Insurance companies create quotas for how many therapists they will work with in a certain geographic area and types of therapists. They may decide that they need more bilingual therapists or specialists in addiction, so they reject those without a specialty area.
Even after being accepted by an insurance company, the work isn't over. Some insurers require therapists to continually provide documentation to justify treatment of a patient. Why? Mostly because insurers profit from recipients not using their benefits. So, many of them set high standards to get claims accepted.
And because mental health can be more difficult to measure than physical health, it can be harder to prove that care is essential.
"Insurance companies can be pretty hands on with their management. Some only authorize eight sessions at a time. And then if you want to do another eight sessions, you'd have to reapply or they want to see a treatment plan or something like that," Addy says.
This is a large part of why visits to mental health providers are more than five times as likely to be out of network than primary care visits.
Some therapists choose to work with a third party to submit their claims so they can save time and energy. But this adds another cost – and deterrent – for therapists that accept insurance.
There are laws that aim to address this problem. The Mental Health Parity and Addiction Equity Act, passed in 2008, sought to prevent insurers from imposing excessive limitations on certain mental healthcare-related benefits. And under the Affordable Care Act, stricter rules were imposed on insurance companies, requiring them to offer health plans with sufficient provider networks.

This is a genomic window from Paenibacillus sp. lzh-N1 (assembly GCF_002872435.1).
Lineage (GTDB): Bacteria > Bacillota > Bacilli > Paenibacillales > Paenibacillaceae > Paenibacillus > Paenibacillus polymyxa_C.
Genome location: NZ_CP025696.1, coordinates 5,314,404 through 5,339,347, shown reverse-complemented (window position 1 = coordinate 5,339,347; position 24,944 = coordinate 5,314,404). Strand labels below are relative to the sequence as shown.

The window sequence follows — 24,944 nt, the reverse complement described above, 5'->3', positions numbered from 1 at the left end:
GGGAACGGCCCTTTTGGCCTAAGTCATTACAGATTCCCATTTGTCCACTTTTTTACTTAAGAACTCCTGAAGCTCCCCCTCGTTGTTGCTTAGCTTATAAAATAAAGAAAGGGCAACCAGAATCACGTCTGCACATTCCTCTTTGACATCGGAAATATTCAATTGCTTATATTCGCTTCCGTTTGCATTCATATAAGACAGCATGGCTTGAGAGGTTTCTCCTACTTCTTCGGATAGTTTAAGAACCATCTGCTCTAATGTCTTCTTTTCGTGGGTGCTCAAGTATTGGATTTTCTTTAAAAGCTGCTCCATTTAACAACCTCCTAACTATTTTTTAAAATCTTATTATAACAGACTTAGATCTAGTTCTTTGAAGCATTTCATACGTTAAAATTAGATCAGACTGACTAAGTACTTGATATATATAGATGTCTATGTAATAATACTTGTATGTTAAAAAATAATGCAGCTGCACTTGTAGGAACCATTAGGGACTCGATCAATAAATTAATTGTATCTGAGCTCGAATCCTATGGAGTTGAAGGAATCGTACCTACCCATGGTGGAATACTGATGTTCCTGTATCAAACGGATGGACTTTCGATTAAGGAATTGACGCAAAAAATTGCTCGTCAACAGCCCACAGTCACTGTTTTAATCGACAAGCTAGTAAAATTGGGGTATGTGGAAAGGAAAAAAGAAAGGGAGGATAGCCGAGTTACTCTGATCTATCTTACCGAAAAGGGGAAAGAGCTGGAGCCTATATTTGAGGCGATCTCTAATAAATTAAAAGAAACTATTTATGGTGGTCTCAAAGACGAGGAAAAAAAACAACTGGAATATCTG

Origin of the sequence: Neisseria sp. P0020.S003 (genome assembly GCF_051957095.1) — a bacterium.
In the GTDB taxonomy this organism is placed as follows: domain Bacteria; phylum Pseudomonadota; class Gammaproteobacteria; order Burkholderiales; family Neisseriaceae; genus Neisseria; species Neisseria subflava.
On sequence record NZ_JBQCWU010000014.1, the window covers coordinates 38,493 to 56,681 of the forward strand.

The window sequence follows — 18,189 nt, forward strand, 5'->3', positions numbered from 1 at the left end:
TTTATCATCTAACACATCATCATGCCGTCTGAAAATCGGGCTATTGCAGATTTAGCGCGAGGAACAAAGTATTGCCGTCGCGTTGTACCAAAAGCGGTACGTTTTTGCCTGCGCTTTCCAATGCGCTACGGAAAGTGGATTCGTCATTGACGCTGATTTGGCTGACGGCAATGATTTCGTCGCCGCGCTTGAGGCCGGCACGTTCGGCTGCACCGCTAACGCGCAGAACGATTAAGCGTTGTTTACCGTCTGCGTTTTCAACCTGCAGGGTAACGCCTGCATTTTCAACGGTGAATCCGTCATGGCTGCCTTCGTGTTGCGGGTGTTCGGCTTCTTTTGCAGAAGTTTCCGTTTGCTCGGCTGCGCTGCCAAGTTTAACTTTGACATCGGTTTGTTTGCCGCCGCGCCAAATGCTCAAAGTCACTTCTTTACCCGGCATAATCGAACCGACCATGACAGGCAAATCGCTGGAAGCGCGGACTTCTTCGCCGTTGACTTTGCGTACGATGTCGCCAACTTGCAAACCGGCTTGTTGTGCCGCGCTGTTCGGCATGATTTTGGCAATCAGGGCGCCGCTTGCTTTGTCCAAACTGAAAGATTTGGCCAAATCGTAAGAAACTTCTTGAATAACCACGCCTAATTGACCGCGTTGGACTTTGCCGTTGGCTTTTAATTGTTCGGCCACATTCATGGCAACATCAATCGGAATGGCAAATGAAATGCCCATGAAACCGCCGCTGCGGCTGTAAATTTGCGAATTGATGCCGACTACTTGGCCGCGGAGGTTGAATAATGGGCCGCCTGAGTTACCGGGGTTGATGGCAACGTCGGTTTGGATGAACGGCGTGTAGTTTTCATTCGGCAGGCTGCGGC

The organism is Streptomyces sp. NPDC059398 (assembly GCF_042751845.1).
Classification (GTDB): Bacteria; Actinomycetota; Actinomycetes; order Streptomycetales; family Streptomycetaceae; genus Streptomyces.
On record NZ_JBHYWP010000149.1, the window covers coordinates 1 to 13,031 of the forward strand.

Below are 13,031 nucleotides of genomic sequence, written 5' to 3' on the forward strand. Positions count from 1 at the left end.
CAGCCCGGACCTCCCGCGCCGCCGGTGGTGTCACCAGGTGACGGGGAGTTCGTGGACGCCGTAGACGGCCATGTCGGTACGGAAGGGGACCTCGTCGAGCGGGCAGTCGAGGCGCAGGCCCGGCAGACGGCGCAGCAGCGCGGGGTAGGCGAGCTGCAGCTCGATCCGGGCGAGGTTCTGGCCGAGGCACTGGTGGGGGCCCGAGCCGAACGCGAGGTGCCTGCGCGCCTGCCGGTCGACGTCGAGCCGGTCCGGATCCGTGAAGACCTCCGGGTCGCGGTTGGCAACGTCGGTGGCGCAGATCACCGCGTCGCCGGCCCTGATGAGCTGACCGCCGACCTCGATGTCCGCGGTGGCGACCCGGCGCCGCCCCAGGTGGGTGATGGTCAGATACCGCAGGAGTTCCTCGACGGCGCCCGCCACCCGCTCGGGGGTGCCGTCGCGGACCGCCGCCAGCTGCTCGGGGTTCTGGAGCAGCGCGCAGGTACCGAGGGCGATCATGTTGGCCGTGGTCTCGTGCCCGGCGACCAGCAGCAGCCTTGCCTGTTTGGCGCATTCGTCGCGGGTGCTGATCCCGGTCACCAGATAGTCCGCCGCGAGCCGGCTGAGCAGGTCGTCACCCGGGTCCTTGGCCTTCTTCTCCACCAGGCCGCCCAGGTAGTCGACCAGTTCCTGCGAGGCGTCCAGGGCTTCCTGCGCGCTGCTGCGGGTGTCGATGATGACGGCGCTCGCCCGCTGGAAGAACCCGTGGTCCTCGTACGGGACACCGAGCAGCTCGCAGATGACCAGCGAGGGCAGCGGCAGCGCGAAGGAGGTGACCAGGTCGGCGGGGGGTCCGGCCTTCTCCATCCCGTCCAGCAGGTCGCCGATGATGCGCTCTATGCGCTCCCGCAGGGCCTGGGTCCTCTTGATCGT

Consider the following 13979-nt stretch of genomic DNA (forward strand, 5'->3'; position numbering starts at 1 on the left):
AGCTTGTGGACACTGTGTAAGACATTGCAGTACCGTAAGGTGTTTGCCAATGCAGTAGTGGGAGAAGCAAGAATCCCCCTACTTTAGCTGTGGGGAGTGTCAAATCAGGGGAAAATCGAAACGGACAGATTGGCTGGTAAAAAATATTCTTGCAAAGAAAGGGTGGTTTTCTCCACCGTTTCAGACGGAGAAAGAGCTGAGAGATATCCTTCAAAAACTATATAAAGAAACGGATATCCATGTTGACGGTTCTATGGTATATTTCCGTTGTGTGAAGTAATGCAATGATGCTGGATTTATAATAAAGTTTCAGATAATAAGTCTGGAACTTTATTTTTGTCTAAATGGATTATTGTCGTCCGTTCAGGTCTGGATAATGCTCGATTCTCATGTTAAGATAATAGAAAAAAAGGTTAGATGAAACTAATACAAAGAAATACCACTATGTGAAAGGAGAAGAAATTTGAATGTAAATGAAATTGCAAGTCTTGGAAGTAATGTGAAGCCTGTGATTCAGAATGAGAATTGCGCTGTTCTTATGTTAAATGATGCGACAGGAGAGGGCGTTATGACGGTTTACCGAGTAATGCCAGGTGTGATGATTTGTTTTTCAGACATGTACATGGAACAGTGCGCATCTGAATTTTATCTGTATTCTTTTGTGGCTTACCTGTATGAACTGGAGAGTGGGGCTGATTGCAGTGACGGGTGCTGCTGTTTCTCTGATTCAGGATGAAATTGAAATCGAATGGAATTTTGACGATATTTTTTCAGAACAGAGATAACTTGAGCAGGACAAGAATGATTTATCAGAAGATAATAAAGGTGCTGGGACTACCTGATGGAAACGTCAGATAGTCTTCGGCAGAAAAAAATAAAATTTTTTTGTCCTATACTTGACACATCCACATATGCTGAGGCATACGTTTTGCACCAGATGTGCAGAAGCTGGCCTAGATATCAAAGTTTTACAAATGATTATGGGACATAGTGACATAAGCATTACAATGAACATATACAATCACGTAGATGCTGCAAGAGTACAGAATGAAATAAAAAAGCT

But some companies haven't followed the rules, such as Centene, one of the largest Medicaid managed-care contractors in the U.S. The company faced a class action lawsuit for failing to provide customers adequate access to its list of in-network providers in 2018.
It's hard to say how many more instances of this behavior are slipping through the cracks. Unfortunately, few clients — and even providers — understand their rights when it comes to insurance coverage, causing violations to go unreported.
Ironically, the shortage of therapists also contributes to the low rate of providers who accept insurance.
Demand for therapy is so high that some mental health professionals, especially those that are highly sought-after, don't accept insurance or work with a very limited number of insurers. This is simply because there is an abundance of patients who will pay out-of-pocket.
Nearly 150 million people in the U.S. live in a mental health practitioner shortage area, according to the U.S. Health Resources and Services Administration. That's well over a third of the population.
"If I'm full and I'm having to do referrals, I just can't take everyone who comes to me," Addy explains. This puts the responsibility on therapists to try to prioritize clients in the most need, and to sacrifice income to do so.